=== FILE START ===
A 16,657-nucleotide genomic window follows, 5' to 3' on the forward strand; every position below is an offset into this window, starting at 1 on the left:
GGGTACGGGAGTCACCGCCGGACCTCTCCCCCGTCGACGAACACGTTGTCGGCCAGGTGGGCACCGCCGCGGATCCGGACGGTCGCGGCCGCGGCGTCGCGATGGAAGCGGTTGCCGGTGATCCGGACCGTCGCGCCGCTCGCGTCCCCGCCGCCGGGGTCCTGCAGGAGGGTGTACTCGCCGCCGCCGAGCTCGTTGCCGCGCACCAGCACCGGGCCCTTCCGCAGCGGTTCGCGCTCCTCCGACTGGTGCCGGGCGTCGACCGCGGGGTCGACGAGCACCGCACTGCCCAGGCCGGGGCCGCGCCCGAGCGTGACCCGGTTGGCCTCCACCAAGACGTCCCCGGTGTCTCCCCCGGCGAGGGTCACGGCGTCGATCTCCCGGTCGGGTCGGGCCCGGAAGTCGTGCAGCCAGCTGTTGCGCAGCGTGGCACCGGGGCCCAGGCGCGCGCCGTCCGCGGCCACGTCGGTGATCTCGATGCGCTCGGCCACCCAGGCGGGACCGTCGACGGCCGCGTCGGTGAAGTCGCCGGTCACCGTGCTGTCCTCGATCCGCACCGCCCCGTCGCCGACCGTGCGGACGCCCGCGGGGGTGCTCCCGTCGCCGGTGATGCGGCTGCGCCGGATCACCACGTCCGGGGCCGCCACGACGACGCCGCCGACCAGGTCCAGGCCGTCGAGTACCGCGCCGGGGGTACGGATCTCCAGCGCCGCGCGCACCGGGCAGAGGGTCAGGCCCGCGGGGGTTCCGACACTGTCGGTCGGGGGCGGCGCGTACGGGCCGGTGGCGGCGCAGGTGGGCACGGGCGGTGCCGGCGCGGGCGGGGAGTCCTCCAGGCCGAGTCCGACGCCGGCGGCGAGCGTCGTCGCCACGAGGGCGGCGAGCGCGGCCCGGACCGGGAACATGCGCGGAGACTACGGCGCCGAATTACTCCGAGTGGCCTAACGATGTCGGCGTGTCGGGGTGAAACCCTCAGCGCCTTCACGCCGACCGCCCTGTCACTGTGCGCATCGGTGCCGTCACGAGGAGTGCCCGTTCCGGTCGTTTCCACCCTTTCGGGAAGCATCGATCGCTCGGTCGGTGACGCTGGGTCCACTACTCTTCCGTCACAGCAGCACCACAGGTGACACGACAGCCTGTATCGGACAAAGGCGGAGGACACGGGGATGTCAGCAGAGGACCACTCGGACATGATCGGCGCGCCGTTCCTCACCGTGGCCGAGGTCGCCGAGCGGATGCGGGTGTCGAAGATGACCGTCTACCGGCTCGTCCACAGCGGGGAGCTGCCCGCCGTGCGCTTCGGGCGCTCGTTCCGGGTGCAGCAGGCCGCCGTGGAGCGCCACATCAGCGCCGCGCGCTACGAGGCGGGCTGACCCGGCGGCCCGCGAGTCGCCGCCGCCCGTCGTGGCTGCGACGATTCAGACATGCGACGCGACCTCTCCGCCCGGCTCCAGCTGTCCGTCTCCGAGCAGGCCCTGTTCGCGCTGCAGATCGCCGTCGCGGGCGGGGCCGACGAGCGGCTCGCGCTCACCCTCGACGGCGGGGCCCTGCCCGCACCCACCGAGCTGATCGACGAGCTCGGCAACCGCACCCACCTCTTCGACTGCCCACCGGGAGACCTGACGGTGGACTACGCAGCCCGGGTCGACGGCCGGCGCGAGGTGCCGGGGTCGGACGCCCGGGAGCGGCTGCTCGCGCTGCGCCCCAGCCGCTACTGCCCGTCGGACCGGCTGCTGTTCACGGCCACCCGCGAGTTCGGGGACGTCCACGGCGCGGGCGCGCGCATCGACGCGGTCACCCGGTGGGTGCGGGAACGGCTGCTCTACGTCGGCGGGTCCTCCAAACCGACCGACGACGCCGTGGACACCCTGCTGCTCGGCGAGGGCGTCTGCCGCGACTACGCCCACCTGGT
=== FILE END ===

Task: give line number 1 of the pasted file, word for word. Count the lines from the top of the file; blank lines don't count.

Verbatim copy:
A 16,657-nucleotide genomic window follows, 5' to 3' on the forward strand; every position below is an offset into this window, starting at 1 on the left: